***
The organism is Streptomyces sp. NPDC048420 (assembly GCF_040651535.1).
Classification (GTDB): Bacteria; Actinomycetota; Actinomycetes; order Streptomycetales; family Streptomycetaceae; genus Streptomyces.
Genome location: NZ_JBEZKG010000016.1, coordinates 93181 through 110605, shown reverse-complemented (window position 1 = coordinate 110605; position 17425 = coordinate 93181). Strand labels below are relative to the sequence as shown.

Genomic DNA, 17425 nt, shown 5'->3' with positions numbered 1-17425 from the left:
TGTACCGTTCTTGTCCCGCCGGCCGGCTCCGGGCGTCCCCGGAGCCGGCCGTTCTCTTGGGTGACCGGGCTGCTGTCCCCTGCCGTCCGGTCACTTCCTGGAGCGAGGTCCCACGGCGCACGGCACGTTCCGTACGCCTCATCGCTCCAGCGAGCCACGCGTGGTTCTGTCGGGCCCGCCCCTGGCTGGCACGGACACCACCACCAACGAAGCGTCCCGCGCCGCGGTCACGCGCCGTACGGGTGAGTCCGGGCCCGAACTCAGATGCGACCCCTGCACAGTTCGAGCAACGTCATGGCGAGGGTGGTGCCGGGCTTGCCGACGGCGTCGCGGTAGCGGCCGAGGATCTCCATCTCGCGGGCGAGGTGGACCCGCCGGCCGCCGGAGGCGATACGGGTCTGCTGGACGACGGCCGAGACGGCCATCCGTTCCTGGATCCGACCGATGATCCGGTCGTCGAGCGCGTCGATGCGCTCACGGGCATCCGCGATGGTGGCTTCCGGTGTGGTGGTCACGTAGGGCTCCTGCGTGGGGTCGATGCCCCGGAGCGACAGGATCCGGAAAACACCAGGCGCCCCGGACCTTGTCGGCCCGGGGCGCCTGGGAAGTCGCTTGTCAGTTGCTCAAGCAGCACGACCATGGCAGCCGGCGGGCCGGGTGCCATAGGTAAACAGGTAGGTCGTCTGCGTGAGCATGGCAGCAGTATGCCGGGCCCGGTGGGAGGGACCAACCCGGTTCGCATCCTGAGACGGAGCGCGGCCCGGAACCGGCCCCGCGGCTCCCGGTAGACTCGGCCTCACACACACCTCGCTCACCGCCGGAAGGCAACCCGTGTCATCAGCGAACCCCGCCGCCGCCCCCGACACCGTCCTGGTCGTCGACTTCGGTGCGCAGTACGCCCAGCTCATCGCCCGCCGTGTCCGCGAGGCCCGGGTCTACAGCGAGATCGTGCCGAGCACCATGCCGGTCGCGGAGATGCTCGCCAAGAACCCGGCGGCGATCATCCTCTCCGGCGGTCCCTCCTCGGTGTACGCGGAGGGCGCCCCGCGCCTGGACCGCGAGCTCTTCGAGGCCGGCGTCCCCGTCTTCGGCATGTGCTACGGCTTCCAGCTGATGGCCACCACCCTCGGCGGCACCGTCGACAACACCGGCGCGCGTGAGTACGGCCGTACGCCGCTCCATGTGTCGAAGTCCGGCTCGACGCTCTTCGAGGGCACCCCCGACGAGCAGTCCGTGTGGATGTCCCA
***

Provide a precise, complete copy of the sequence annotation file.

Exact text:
The organism is Streptomyces sp. NPDC048420 (assembly GCF_040651535.1).
Classification (GTDB): Bacteria; Actinomycetota; Actinomycetes; order Streptomycetales; family Streptomycetaceae; genus Streptomyces.
Genome location: NZ_JBEZKG010000016.1, coordinates 93181 through 110605, shown reverse-complemented (window position 1 = coordinate 110605; position 17425 = coordinate 93181). Strand labels below are relative to the sequence as shown.

Genomic DNA, 17425 nt, shown 5'->3' with positions numbered 1-17425 from the left:
TGTACCGTTCTTGTCCCGCCGGCCGGCTCCGGGCGTCCCCGGAGCCGGCCGTTCTCTTGGGTGACCGGGCTGCTGTCCCCTGCCGTCCGGTCACTTCCTGGAGCGAGGTCCCACGGCGCACGGCACGTTCCGTACGCCTCATCGCTCCAGCGAGCCACGCGTGGTTCTGTCGGGCCCGCCCCTGGCTGGCACGGACACCACCACCAACGAAGCGTCCCGCGCCGCGGTCACGCGCCGTACGGGTGAGTCCGGGCCCGAACTCAGATGCGACCCCTGCACAGTTCGAGCAACGTCATGGCGAGGGTGGTGCCGGGCTTGCCGACGGCGTCGCGGTAGCGGCCGAGGATCTCCATCTCGCGGGCGAGGTGGACCCGCCGGCCGCCGGAGGCGATACGGGTCTGCTGGACGACGGCCGAGACGGCCATCCGTTCCTGGATCCGACCGATGATCCGGTCGTCGAGCGCGTCGATGCGCTCACGGGCATCCGCGATGGTGGCTTCCGGTGTGGTGGTCACGTAGGGCTCCTGCGTGGGGTCGATGCCCCGGAGCGACAGGATCCGGAAAACACCAGGCGCCCCGGACCTTGTCGGCCCGGGGCGCCTGGGAAGTCGCTTGTCAGTTGCTCAAGCAGCACGACCATGGCAGCCGGCGGGCCGGGTGCCATAGGTAAACAGGTAGGTCGTCTGCGTGAGCATGGCAGCAGTATGCCGGGCCCGGTGGGAGGGACCAACCCGGTTCGCATCCTGAGACGGAGCGCGGCCCGGAACCGGCCCCGCGGCTCCCGGTAGACTCGGCCTCACACACACCTCGCTCACCGCCGGAAGGCAACCCGTGTCATCAGCGAACCCCGCCGCCGCCCCCGACACCGTCCTGGTCGTCGACTTCGGTGCGCAGTACGCCCAGCTCATCGCCCGCCGTGTCCGCGAGGCCCGGGTCTACAGCGAGATCGTGCCGAGCACCATGCCGGTCGCGGAGATGCTCGCCAAGAACCCGGCGGCGATCATCCTCTCCGGCGGTCCCTCCTCGGTGTACGCGGAGGGCGCCCCGCGCCTGGACCGCGAGCTCTTCGAGGCCGGCGTCCCCGTCTTCGGCATGTGCTACGGCTTCCAGCTGATGGCCACCACCCTCGGCGGCACCGTCGACAACACCGGCGCGCGTGAGTACGGCCGTACGCCGCTCCATGTGTCGAAGTCCGGCTCGACGCTCTTCGAGGGCACCCCCGACGAGCAGTCCGTGTGGATGTCCCA